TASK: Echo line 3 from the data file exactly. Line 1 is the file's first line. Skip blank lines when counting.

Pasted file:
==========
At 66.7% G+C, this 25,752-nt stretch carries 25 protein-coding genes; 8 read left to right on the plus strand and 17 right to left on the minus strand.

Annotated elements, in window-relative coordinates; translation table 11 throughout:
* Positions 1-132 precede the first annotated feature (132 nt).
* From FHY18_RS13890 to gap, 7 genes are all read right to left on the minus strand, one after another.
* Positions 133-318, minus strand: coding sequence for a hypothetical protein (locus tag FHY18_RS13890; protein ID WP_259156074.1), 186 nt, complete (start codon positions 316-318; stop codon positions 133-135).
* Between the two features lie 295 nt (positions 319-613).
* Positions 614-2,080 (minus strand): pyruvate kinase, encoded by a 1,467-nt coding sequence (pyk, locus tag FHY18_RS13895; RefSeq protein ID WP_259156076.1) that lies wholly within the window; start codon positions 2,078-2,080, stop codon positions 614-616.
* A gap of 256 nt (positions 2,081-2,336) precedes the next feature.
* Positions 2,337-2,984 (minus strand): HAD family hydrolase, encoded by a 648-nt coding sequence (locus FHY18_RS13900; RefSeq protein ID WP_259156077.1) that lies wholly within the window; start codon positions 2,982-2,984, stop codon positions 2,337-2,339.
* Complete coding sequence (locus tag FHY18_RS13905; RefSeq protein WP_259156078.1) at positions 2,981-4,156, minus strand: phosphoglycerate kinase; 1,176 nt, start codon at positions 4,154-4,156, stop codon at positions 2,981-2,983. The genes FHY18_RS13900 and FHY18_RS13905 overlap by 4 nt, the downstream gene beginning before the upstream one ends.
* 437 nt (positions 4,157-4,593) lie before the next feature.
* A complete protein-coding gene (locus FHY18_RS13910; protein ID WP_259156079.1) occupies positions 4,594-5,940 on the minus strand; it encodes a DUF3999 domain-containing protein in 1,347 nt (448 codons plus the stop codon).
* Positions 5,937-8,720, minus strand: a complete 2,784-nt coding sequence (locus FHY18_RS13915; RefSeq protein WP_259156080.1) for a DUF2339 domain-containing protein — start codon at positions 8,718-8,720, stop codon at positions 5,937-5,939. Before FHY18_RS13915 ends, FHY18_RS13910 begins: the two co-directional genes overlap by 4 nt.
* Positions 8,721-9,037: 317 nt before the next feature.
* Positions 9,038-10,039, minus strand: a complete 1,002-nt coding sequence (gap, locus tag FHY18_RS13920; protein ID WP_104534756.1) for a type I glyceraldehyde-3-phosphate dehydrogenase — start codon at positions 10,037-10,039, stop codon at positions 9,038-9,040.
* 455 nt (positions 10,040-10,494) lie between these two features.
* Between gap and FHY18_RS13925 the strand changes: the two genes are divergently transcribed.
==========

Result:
* Positions 1-132 precede the first annotated feature (132 nt).